Sunday, June 30, 2019

Celebrating African First Ladies: Senegal's Marieme Faye Sall
Africa News

Often described as mothers to the nations their husbands lead, Africa’s first ladies are often expected to be unifying figures, serving the president of the nation and the voters who entrusted him the mandate to lead.

A first lady by definition is the wife of the head of state, and it therefore follows that most African nations led by a male president, has a first lady.

As of March 2019, all African countries have male heads of state. The last female head of state who led an African nation was Liberia’s Ellen Johnson Sirleaf, whose tenure expired in January 2018.

Across the continent, several first ladies have been recognised, applauded and sometimes vilified for the roles they play to support the politics of their husbands.

As we celebrate women in the month of March and beyond, Africanews shall publish the profiles and work of different African first ladies, highlighting their politics and activism among other issues.

The the Serve Senegal Foundation among others, helps patients who urgently need the chance to receive hemodialysis and renal care, as well as the populations in distress in the flooded bottomlands, the most impoverished fisherwomen, and the most needy pilgrims traveling to the Holy Places of Islam.

Mary fought alongside her husband for two decades in the guerilla war that sought self-determination for the people of South Sudan. She was last year promoted to the rank of Major General in the Sudanese People’s Liberation Army (SPLA).

“The promoted female officers are from Shield One and Shied two in the SPLA. They actually joined the movement since 1983 and they are from the Women’s Battalion known as Katiba Banat,” SPLA army spokesman Lul Ruai Koang said of the promotion.

Since 2006, Mary’s CWC foundation has championed human rights advocacy, HIV/AIDS prevention, maternal and infant health and education.

Antoinette was also first lady of the Republic of Congo during her husband’s first presidential term, between February 5, 1979 and August 31, 1992. She has therefore cumulatively served as First Lady for 35 years as of 2019.

Antoinette, along with several other members of the president’s family have been investigated several times by authorities in the United States and France, over suspected involvement in money laundering among other crimes.

Prevention in May 2001 in Kigali, Rwanda, and co-founded the Organisation of African First Ladies against HIV/AIDS (OAFLA) in 2002. She served as the OAFLA president from 2004 until 2006.

The Imbuto Foundation – which means “seed” in Kinyarwanda, established in 2007, extends basic care and economic support to HIV affected families and has various programmes in health, education, youth and economic empowerment.

Janet has consistently supported her husband’s political ambitions, and lived in exile from 1971 until 1979, and again from 1981 until Museveni’s resistance movement captured power in 1986.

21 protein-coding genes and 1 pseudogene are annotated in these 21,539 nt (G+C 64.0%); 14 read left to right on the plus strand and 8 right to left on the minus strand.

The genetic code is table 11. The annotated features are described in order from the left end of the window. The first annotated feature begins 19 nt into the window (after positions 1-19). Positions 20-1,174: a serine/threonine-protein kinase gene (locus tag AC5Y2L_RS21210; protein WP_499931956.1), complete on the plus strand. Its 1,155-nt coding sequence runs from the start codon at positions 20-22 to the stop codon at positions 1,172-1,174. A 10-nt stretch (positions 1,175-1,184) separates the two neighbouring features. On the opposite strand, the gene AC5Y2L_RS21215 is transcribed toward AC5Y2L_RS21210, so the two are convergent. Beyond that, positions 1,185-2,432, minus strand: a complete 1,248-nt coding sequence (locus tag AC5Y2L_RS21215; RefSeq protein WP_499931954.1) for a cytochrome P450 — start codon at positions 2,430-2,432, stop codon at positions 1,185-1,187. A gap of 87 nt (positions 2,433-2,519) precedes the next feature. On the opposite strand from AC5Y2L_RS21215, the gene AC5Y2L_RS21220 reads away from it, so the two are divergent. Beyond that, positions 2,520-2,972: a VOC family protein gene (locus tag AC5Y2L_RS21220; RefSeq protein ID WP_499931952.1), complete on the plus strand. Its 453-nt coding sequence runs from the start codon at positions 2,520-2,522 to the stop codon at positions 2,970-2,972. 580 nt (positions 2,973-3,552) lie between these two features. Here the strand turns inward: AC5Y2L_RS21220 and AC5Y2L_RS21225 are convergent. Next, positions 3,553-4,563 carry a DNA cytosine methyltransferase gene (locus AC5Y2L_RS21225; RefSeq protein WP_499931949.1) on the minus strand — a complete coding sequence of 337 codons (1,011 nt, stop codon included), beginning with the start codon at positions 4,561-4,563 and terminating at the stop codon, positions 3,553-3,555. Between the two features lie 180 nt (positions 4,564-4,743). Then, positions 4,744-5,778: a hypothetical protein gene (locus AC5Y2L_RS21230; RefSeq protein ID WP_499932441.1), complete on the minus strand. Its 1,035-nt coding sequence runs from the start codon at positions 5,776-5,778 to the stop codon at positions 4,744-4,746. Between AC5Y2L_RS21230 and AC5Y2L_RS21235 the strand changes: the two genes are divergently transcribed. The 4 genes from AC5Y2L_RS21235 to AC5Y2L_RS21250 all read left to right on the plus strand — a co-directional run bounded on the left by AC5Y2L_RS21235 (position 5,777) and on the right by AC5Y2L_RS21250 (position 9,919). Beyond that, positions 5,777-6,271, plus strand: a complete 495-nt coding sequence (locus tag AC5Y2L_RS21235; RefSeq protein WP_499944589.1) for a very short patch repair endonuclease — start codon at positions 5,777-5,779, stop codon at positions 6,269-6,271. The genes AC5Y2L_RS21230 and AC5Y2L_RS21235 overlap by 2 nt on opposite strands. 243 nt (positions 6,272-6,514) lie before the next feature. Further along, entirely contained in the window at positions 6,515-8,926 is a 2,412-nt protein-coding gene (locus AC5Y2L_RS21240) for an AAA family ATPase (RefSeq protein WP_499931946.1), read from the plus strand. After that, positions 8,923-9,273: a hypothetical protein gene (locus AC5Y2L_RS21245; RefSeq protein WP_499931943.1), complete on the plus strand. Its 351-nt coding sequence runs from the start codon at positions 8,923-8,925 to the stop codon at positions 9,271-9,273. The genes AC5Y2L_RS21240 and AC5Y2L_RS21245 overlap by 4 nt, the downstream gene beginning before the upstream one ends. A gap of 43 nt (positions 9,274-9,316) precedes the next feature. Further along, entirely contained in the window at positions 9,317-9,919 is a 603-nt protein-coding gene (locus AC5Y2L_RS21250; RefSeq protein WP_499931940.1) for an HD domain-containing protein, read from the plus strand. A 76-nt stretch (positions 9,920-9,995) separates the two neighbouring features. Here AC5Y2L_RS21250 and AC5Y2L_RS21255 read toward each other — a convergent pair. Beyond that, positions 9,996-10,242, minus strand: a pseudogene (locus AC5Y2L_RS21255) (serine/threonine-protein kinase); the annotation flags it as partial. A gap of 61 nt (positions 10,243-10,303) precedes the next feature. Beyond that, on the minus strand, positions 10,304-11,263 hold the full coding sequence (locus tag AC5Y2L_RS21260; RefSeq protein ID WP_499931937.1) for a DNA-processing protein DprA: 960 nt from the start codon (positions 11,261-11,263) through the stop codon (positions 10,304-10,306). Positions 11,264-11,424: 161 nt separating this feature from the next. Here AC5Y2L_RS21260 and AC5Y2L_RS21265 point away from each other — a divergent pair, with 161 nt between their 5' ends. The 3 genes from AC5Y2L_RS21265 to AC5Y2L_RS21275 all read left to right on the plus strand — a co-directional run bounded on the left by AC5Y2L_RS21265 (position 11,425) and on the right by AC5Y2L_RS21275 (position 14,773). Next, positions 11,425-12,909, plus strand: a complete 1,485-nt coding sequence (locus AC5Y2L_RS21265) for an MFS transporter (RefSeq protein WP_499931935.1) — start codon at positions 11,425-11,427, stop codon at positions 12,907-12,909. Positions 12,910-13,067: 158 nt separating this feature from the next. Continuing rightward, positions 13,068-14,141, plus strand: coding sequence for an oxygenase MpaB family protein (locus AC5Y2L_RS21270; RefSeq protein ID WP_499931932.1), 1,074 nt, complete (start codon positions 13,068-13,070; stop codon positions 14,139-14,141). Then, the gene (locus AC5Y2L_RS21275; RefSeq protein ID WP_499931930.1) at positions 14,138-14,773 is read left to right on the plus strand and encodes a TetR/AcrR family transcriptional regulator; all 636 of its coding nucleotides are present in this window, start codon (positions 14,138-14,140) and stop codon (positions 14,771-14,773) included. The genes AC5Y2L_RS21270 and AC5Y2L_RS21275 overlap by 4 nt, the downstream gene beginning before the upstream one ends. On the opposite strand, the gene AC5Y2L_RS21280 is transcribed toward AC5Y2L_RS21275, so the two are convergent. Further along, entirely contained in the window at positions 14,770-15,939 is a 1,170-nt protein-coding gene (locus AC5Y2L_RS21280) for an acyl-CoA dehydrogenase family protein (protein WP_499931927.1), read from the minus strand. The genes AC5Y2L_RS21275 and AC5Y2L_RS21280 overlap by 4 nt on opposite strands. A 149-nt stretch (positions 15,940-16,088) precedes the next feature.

In 2005, Janet expressed her ambition to join active politics and won a parliamentary seat in the 2006 general elections. She was re-elected in 2011, but did not seek re-election in 2016.

Zinash told her fellow first ladies at a meeting in the Ethiopian capital, Addis Ababa in February that she was planning to build 20 high schools, 15 of which are under construction.

‘‘I have planned to construct boarding schools for the blind and the disabled. I also support institutions for the elderly and work on similar issues,’‘ Zinash said.

The Office of the First Lady says through her charity work that includes providing support to the ‘disabled and special needs communities’, Zinash has become ‘a hope for so many’.

Prior to taking up her role as First Lady, Zinash lived with her three daughters, in the United States.

Margaret is liked by many Kenyans for her simplicity in regard to her dressing, nature and manner.

“She is my friend, partner and strong supporter. Strong and successful women make a strong and successful Kenya,’‘ president Kenyatta said of the first lady in 2018.

The office of First Lady

While the position of first lady is not legally or constitutionally provided for in many countries, many presidencies cater for the Office of the First Lady, through which the holder is facilitated to implement projects towards social causes, and often influence policy.

The Organisation of African First Ladies for Development (OAFLAD), created in 2002, brings together First Ladies of Africa ‘to advocate for policies that make health services accessible and laws that boost women and youth empowerment’.

‘‘First Ladies of Africa reinforce favorable policies and programs through advocacy, resource mobilization and development of partnerships with all stakeholders at all levels,’‘ reads part of the statement on the OAFLAD website.

OAFLAD is currently led by First Lady of Burkina Faso, Adjoavi Sika Kabore, who is deputised by her Kenyan counterpart Margaret Kenyatta.

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